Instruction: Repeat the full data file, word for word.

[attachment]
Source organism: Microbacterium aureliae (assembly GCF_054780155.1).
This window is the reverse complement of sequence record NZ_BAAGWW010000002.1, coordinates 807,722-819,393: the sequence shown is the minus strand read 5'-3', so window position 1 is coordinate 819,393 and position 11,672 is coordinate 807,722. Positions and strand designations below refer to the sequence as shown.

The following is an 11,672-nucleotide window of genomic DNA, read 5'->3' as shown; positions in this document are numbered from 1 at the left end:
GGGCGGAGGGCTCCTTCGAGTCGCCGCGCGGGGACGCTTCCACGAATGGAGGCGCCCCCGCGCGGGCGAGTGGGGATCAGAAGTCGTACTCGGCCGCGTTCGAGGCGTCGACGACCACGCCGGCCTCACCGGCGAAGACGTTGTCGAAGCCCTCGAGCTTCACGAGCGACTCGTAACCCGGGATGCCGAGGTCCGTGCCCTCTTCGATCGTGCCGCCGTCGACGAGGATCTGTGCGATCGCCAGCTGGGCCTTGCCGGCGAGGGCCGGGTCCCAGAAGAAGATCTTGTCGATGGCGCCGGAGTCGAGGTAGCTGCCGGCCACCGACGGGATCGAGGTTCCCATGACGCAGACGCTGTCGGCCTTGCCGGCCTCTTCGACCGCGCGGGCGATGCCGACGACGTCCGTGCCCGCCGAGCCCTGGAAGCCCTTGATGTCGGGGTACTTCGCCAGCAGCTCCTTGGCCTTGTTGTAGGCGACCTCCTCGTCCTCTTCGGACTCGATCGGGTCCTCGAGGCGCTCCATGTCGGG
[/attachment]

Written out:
Source organism: Microbacterium aureliae (assembly GCF_054780155.1).
This window is the reverse complement of sequence record NZ_BAAGWW010000002.1, coordinates 807,722-819,393: the sequence shown is the minus strand read 5'-3', so window position 1 is coordinate 819,393 and position 11,672 is coordinate 807,722. Positions and strand designations below refer to the sequence as shown.

The following is an 11,672-nucleotide window of genomic DNA, read 5'->3' as shown; positions in this document are numbered from 1 at the left end:
GGGCGGAGGGCTCCTTCGAGTCGCCGCGCGGGGACGCTTCCACGAATGGAGGCGCCCCCGCGCGGGCGAGTGGGGATCAGAAGTCGTACTCGGCCGCGTTCGAGGCGTCGACGACCACGCCGGCCTCACCGGCGAAGACGTTGTCGAAGCCCTCGAGCTTCACGAGCGACTCGTAACCCGGGATGCCGAGGTCCGTGCCCTCTTCGATCGTGCCGCCGTCGACGAGGATCTGTGCGATCGCCAGCTGGGCCTTGCCGGCGAGGGCCGGGTCCCAGAAGAAGATCTTGTCGATGGCGCCGGAGTCGAGGTAGCTGCCGGCCACCGACGGGATCGAGGTTCCCATGACGCAGACGCTGTCGGCCTTGCCGGCCTCTTCGACCGCGCGGGCGATGCCGACGACGTCCGTGCCCGCCGAGCCCTGGAAGCCCTTGATGTCGGGGTACTTCGCCAGCAGCTCCTTGGCCTTGTTGTAGGCGACCTCCTCGTCCTCTTCGGACTCGATCGGGTCCTCGAGGCGCTCCATGTCGGG